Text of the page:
USF administration addresses coronavirus concerns about coursework, graduation

President Steven Currall, Provost Ralph Wilcox, right, and USF Health experts discussed remote instruction, support for students living in the dorms and university operations at a news conference Wednesday afternoon. ORACLE PHOTO

With concerns about the transition to remote classes, graduation and the overall health of the community, the USF administration Wednesday revealed the university’s immediate plans in addressing the impact of the coronavirus on current and future campus decisions.

The Florida Board of Governors announced earlier Wednesday that all state universities will need to transition to remote coursework “effective immediately” because of the coronavirus outbreak.

USF students were instructed not to return to campus for at least two weeks following the conclusion of spring break. Remote coursework for all USF colleges will begin March 23 until at least April 5.

This came after eight more Florida COVID-19 cases were announced Tuesday night and the World Health Organization declared the coronavirus outbreak a global pandemic.

Two of these cases, men ages 64 and 67, are in Pinellas County and another, age 46, is in Pasco County, according to the Florida Department of Health.

This means there are now 23 confirmed cases in Florida, according to Gov. Ron DeSantis.

As of March 11, there are no known cases of coronavirus on campus. However, “about a dozen” students who have recently returned from Level 3, 4 or high-risk countries have been self-isolated, according to university spokesperson Adam Freeman. Those students have been in contact with Student Health Services and are monitored twice daily.

Provost Ralph Wilcox said the university does not know if the two-week period will need to be extended following spring break at the press conference outside the Patel College of Global Sustainability.

“During this period of time, we will be assessing the situation,” Wilcox said. “This isn’t something that we have just been surprised with, we have been working night and day for several weeks now to provide an ‘Instructional Continuity Toolkit’ to instructional professors.”

Through the use of Canvas and the program “Toolkit,” remote classes are expected to be “synchronous” as well.

“Whenever your class is scheduled, that is when you would log in as a student and your professor should be there communicating with you,” Wilcox said. “However, in some cases, professors may have flexibility and will provide assignments asynchronously meaning students can complete those assignments at their convenience with a deadline set.”

However, there have been some contentions with online classes with students who rely heavily on face-to-face communications. This could range from lab work and clinical rotations from medical and nursing students to musical theater and music majors who practice on a stage communally.

Wilcox said USF is working to accommodate this challenge.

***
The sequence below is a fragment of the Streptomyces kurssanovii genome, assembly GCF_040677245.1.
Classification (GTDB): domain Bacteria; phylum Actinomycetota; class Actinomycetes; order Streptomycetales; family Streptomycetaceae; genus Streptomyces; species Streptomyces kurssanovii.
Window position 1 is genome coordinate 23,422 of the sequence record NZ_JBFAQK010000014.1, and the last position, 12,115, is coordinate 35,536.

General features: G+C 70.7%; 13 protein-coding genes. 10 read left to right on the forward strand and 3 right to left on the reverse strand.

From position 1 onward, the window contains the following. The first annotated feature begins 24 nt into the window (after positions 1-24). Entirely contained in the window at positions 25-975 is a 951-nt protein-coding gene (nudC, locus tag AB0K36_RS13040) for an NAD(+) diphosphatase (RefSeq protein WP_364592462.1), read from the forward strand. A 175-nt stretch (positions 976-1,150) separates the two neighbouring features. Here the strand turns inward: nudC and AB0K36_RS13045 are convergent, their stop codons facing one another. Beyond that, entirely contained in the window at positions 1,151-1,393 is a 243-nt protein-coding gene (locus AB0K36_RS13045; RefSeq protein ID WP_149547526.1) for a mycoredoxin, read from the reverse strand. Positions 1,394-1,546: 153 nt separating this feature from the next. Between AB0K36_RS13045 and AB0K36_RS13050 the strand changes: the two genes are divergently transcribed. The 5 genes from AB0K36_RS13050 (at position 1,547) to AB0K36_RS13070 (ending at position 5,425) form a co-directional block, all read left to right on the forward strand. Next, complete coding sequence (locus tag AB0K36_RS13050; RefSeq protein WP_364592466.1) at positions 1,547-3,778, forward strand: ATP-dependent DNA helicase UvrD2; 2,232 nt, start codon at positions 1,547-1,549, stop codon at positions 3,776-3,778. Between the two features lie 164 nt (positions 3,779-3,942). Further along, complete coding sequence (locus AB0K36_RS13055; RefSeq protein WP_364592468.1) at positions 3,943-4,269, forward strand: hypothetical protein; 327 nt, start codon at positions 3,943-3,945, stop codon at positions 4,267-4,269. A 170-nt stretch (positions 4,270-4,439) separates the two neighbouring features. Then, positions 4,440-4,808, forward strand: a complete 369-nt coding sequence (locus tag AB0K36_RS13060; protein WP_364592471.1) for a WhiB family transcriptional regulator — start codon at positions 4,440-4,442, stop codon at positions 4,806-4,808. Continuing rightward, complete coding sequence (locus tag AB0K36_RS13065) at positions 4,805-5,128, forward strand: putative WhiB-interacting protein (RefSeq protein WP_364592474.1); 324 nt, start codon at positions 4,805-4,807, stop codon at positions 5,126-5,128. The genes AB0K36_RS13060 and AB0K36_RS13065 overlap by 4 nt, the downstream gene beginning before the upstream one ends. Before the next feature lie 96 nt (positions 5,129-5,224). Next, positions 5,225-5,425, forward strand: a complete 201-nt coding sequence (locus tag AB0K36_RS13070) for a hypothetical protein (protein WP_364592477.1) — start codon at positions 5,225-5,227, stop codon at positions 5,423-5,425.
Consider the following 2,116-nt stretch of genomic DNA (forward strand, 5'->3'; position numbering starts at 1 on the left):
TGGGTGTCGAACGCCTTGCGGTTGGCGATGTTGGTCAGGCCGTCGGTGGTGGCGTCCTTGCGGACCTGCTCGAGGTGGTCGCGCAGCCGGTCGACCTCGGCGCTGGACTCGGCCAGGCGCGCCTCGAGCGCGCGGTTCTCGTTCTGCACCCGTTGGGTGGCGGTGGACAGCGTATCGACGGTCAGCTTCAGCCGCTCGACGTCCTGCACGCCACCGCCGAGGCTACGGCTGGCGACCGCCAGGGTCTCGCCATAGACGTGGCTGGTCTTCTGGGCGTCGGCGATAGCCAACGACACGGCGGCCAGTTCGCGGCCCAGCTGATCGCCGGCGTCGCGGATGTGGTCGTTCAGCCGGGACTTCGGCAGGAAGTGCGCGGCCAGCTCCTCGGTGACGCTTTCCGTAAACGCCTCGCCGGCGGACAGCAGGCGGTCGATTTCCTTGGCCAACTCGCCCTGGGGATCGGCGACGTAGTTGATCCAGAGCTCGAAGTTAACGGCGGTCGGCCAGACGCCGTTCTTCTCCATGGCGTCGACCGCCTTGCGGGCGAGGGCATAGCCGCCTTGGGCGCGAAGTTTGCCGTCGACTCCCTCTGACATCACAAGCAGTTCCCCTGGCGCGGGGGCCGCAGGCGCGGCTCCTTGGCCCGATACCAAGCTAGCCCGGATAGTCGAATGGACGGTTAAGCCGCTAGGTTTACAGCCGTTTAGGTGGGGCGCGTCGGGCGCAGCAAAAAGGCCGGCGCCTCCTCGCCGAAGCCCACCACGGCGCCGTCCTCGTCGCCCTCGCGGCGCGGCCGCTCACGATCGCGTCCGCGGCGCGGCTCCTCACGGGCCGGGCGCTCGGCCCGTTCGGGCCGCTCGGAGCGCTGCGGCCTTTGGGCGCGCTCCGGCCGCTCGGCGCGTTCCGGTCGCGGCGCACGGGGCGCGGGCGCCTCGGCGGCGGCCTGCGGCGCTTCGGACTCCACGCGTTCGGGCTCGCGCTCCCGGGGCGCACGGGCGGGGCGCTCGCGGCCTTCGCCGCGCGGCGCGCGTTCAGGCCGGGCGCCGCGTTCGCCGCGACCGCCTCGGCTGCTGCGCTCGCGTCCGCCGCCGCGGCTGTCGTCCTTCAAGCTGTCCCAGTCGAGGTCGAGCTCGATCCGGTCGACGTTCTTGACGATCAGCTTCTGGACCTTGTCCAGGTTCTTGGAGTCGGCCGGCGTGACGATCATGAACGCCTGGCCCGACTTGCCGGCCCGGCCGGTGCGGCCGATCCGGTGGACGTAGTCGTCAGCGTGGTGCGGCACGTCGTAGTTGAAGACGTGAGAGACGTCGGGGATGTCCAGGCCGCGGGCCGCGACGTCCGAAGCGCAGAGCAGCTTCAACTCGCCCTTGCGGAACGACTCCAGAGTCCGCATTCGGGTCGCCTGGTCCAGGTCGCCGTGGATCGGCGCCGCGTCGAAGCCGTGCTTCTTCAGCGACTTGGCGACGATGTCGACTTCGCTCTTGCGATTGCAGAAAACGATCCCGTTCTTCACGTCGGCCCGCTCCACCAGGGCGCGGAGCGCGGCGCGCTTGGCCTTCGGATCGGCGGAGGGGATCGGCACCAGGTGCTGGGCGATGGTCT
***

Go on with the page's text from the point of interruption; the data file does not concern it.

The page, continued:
“It’s going to take some creative leveraging and exploration of technology to ensure that students can still meet in small study groups or other group environments outside of a single location,” Wilcox said. “Certainly, we know that technology exists and it’s already being utilized.”

Depending on recommendations from the state in the next few weeks, final exams may not be face-to-face if the remote classes continue beyond two weeks.

Plans for spring graduation are also up in the air, according to President Steven Currall.

“We are reflecting further on that,” Currall said. “We are making no plans yet about whether or not to postpone or cancel the graduation ceremonies. We are trying to comprehend and digest the information that is coming in and we will make informed decisions about that later on in the semester.

“We hope that these ceremonies and events will move forward, of course, because they are very important aspects of the USF community but we are also here to make informed and responsible decisions about the health of our students.”

USF is not planning on making any decisions about closing its doors at this time, but it could be a possibility down the line. If so, the 6,000 students living on campus would need to be accounted for.

With now 95 coronavirus cases in Massachusetts, Harvard University gave its students five days, until March 15, to move out of the 17 first-year dorms and not return for the remainder of the semester.

Wilcox said if students are not able to return to their home county, state or country and have to remain on campus during this period of time, USF will accommodate and support those students.

This could be an issue for international students especially living in dorms, but Wilcox said the university is working on how to appropriately support them.

“[USF] has about 5,000 [international] students from approximately 145 different countries and they are an immensely important part of the USF community,” Wilcox said. “We have already reached out to those students and we know many of them are concerned about their families back home and for the past couple of weeks, we have been providing special outreach and support.

“Those students, if they wish, will continue to live on campus and be provided the same level of support and that’s true of all of our students.”

The university and its operations will remain open unless otherwise specified and faculty and staff will still be present on campus. 

“We are just shifting our instruction to remote instructions,” Currall said. “We are not closing, we are not stopping classes. Our faculty and staff will continue to do their jobs. We are mindful of the fact that they rely on USF for their salary and their benefits so we are committed to trying to keep that continuity in the process.

“We’re balancing all considerations.”